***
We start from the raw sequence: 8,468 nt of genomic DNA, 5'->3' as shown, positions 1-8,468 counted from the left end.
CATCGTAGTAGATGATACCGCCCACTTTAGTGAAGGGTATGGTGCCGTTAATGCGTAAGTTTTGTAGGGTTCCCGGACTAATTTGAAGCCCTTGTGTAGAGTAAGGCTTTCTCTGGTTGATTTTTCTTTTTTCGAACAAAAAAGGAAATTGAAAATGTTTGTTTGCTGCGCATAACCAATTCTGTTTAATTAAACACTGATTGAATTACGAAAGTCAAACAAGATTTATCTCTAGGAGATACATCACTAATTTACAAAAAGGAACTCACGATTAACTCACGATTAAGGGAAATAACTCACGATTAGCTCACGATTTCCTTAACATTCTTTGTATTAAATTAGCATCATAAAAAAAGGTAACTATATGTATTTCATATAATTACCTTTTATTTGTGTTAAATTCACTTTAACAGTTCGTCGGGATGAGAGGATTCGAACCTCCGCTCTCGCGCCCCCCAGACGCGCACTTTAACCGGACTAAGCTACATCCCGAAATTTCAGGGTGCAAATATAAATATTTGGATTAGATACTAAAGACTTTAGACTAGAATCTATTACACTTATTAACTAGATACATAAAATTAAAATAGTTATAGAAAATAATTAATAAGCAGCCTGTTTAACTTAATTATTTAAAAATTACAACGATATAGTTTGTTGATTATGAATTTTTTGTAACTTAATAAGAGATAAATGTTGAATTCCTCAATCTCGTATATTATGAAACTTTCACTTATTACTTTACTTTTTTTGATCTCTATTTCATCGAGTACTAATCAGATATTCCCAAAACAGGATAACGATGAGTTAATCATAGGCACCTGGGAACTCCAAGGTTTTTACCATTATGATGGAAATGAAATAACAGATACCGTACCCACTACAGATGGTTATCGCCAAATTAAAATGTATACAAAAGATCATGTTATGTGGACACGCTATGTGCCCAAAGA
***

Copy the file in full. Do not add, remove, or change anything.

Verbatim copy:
We start from the raw sequence: 8,468 nt of genomic DNA, 5'->3' as shown, positions 1-8,468 counted from the left end.
CATCGTAGTAGATGATACCGCCCACTTTAGTGAAGGGTATGGTGCCGTTAATGCGTAAGTTTTGTAGGGTTCCCGGACTAATTTGAAGCCCTTGTGTAGAGTAAGGCTTTCTCTGGTTGATTTTTCTTTTTTCGAACAAAAAAGGAAATTGAAAATGTTTGTTTGCTGCGCATAACCAATTCTGTTTAATTAAACACTGATTGAATTACGAAAGTCAAACAAGATTTATCTCTAGGAGATACATCACTAATTTACAAAAAGGAACTCACGATTAACTCACGATTAAGGGAAATAACTCACGATTAGCTCACGATTTCCTTAACATTCTTTGTATTAAATTAGCATCATAAAAAAAGGTAACTATATGTATTTCATATAATTACCTTTTATTTGTGTTAAATTCACTTTAACAGTTCGTCGGGATGAGAGGATTCGAACCTCCGCTCTCGCGCCCCCCAGACGCGCACTTTAACCGGACTAAGCTACATCCCGAAATTTCAGGGTGCAAATATAAATATTTGGATTAGATACTAAAGACTTTAGACTAGAATCTATTACACTTATTAACTAGATACATAAAATTAAAATAGTTATAGAAAATAATTAATAAGCAGCCTGTTTAACTTAATTATTTAAAAATTACAACGATATAGTTTGTTGATTATGAATTTTTTGTAACTTAATAAGAGATAAATGTTGAATTCCTCAATCTCGTATATTATGAAACTTTCACTTATTACTTTACTTTTTTTGATCTCTATTTCATCGAGTACTAATCAGATATTCCCAAAACAGGATAACGATGAGTTAATCATAGGCACCTGGGAACTCCAAGGTTTTTACCATTATGATGGAAATGAAATAACAGATACCGTACCCACTACAGATGGTTATCGCCAAATTAAAATGTATACAAAAGATCATGTTATGTGGACACGCTATGTGCCCAAAGA